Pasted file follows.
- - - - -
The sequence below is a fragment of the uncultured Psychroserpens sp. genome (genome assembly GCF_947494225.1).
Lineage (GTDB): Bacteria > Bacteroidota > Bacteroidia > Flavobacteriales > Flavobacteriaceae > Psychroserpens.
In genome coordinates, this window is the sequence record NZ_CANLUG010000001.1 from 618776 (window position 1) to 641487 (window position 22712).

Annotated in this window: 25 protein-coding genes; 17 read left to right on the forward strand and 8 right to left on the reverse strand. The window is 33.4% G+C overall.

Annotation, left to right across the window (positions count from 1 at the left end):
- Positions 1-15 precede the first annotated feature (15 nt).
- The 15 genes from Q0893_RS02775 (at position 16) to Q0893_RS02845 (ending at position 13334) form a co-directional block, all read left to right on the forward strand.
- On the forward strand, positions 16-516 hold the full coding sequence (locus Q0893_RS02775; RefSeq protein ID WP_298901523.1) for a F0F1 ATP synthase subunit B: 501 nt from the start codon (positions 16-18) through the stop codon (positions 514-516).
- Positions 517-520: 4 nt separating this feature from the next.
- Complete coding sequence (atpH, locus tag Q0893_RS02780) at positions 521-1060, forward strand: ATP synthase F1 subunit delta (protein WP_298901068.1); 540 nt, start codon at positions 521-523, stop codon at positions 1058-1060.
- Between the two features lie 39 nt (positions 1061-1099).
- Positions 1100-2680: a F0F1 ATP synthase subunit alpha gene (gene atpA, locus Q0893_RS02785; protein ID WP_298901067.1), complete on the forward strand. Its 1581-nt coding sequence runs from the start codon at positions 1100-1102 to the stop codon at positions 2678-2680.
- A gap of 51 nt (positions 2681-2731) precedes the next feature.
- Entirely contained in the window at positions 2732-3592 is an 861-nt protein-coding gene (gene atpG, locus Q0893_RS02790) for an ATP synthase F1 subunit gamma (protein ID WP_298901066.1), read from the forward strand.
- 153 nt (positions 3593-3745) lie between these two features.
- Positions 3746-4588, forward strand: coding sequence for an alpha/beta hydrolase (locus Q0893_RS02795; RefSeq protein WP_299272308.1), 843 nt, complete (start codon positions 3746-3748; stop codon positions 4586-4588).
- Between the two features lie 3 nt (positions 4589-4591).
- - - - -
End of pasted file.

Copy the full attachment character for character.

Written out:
The sequence below is a fragment of the uncultured Psychroserpens sp. genome (genome assembly GCF_947494225.1).
Lineage (GTDB): Bacteria > Bacteroidota > Bacteroidia > Flavobacteriales > Flavobacteriaceae > Psychroserpens.
In genome coordinates, this window is the sequence record NZ_CANLUG010000001.1 from 618776 (window position 1) to 641487 (window position 22712).

Annotated in this window: 25 protein-coding genes; 17 read left to right on the forward strand and 8 right to left on the reverse strand. The window is 33.4% G+C overall.

Annotation, left to right across the window (positions count from 1 at the left end):
- Positions 1-15 precede the first annotated feature (15 nt).
- The 15 genes from Q0893_RS02775 (at position 16) to Q0893_RS02845 (ending at position 13334) form a co-directional block, all read left to right on the forward strand.
- On the forward strand, positions 16-516 hold the full coding sequence (locus Q0893_RS02775; RefSeq protein ID WP_298901523.1) for a F0F1 ATP synthase subunit B: 501 nt from the start codon (positions 16-18) through the stop codon (positions 514-516).
- Positions 517-520: 4 nt separating this feature from the next.
- Complete coding sequence (atpH, locus tag Q0893_RS02780) at positions 521-1060, forward strand: ATP synthase F1 subunit delta (protein WP_298901068.1); 540 nt, start codon at positions 521-523, stop codon at positions 1058-1060.
- Between the two features lie 39 nt (positions 1061-1099).
- Positions 1100-2680: a F0F1 ATP synthase subunit alpha gene (gene atpA, locus Q0893_RS02785; protein ID WP_298901067.1), complete on the forward strand. Its 1581-nt coding sequence runs from the start codon at positions 1100-1102 to the stop codon at positions 2678-2680.
- A gap of 51 nt (positions 2681-2731) precedes the next feature.
- Entirely contained in the window at positions 2732-3592 is an 861-nt protein-coding gene (gene atpG, locus Q0893_RS02790) for an ATP synthase F1 subunit gamma (protein ID WP_298901066.1), read from the forward strand.
- 153 nt (positions 3593-3745) lie between these two features.
- Positions 3746-4588, forward strand: coding sequence for an alpha/beta hydrolase (locus Q0893_RS02795; RefSeq protein WP_299272308.1), 843 nt, complete (start codon positions 3746-3748; stop codon positions 4586-4588).
- Between the two features lie 3 nt (positions 4589-4591).